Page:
A report from the House of Lords published this month states: the funding system for British universities is failing. Around thirty establishments lost money during the last academic year and the number of universities in difficulty could triple during the year which begins. A situation which is not without consequences on the quality of education, notes The Wall Street Journal.
“Although British universities are still generally considered the best in the world after American universities, they fall in nine of the thirteen criteria assessed in the Times Higher Education rankings, particularly with regard to the international reputation of teaching and research .”
Registered for biology at the University of York – one of the twenty-four Russell Group universities, considered the best – Isabelle Cory, 19, is disappointed. Of the six courses she had to take in her first year, five were taught online, with students often dealing with pre-recorded lectures and rarely having the opportunity to meet their professors. This year, half of its courses will still be taught remotely and delayed.
“To make ends meet, universities are cutting back on everything, research budgets, teachers’ salaries, dormitory places – and they are resorting more to online courses,” explains the American daily, which emphasizes that establishments the most pestigious – such as Cambridge, Oxford, King’s College or the University of Birmingham – are not spared.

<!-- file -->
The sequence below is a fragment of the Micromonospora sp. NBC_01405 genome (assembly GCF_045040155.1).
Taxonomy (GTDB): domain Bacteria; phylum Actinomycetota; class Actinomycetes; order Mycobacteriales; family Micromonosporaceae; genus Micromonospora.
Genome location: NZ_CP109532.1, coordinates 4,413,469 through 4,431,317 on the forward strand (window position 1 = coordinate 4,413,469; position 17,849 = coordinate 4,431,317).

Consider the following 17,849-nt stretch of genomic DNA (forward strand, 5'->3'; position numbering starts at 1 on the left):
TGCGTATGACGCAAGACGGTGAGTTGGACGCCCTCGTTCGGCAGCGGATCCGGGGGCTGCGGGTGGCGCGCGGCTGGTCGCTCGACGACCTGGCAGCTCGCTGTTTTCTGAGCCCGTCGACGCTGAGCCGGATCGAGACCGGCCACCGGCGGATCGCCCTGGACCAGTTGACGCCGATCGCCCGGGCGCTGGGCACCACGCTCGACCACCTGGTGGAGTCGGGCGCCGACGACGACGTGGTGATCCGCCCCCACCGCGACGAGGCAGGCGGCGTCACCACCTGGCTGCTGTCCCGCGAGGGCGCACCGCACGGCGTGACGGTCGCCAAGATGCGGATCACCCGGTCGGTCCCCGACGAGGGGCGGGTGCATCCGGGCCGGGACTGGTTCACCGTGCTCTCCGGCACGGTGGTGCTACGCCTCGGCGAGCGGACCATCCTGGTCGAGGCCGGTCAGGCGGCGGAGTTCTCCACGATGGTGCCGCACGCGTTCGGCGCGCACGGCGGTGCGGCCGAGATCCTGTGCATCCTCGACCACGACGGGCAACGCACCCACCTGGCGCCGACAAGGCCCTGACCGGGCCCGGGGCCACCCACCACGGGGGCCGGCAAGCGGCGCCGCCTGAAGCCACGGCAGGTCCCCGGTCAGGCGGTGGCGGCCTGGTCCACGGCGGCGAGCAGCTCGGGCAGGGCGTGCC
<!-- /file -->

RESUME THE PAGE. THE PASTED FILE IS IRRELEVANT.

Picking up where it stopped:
An impact that goes beyond the UK
The problem comes, according to the Wall Street Journal, from the capping of tuition fees paid by British students. Since 2012, they have only increased once: in 2017, they went from 9,000 pounds (10,390 euros) per year to 9,250 pounds (10,679 euros) – an increase of 2.8% . If they had kept up with inflation, they would have stood at nearly 14,000 pounds (16,160 euros) today.
Hence the priority given to foreign students who, for their part, saw their tuition fees rise on average to 23,750 pounds (27,422 euros) in 2022 (compared to 18,000 pounds in 2017). The proportion of international undergraduates at Russell Group universities has increased from 16% five years ago to 25.6% today.
However, if the government does not decide to intervene, even the most prestigious establishments risk finding themselves in a delicate financial situation, which will result in a further deterioration in the quality of teaching and research, deplore many officials.
However, underlines the Wall Street Journal, the health of British higher education – “which has eleven universities among the hundred best in the world, three of which are ranked in the ten best” – has a “considerable” impact not only on future of the sixth largest economy in the world “but also on the progress of research in the world”.
This article is originally published on courrierinternational.com